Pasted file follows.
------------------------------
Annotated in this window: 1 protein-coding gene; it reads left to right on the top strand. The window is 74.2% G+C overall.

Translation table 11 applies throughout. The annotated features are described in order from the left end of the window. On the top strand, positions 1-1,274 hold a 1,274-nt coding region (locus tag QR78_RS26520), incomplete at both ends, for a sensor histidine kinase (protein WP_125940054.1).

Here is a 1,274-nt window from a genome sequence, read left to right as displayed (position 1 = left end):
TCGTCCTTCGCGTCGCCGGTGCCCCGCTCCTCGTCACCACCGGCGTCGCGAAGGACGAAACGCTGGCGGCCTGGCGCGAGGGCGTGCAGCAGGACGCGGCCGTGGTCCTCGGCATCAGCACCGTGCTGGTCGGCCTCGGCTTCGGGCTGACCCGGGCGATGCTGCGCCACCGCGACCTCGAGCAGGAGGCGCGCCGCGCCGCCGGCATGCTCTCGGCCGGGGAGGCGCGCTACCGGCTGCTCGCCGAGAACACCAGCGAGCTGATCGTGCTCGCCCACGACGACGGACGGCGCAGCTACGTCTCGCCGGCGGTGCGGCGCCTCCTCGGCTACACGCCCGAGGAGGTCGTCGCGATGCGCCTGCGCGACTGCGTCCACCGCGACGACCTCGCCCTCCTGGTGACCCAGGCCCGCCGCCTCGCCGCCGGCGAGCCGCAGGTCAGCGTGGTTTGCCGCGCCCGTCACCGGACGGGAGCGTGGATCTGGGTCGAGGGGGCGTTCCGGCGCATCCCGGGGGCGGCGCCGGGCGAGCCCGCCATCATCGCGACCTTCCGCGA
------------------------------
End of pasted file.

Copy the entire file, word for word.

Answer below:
Annotated in this window: 1 protein-coding gene; it reads left to right on the top strand. The window is 74.2% G+C overall.

Translation table 11 applies throughout. The annotated features are described in order from the left end of the window. On the top strand, positions 1-1,274 hold a 1,274-nt coding region (locus tag QR78_RS26520), incomplete at both ends, for a sensor histidine kinase (protein WP_125940054.1).

Here is a 1,274-nt window from a genome sequence, read left to right as displayed (position 1 = left end):
TCGTCCTTCGCGTCGCCGGTGCCCCGCTCCTCGTCACCACCGGCGTCGCGAAGGACGAAACGCTGGCGGCCTGGCGCGAGGGCGTGCAGCAGGACGCGGCCGTGGTCCTCGGCATCAGCACCGTGCTGGTCGGCCTCGGCTTCGGGCTGACCCGGGCGATGCTGCGCCACCGCGACCTCGAGCAGGAGGCGCGCCGCGCCGCCGGCATGCTCTCGGCCGGGGAGGCGCGCTACCGGCTGCTCGCCGAGAACACCAGCGAGCTGATCGTGCTCGCCCACGACGACGGACGGCGCAGCTACGTCTCGCCGGCGGTGCGGCGCCTCCTCGGCTACACGCCCGAGGAGGTCGTCGCGATGCGCCTGCGCGACTGCGTCCACCGCGACGACCTCGCCCTCCTGGTGACCCAGGCCCGCCGCCTCGCCGCCGGCGAGCCGCAGGTCAGCGTGGTTTGCCGCGCCCGTCACCGGACGGGAGCGTGGATCTGGGTCGAGGGGGCGTTCCGGCGCATCCCGGGGGCGGCGCCGGGCGAGCCCGCCATCATCGCGACCTTCCGCGA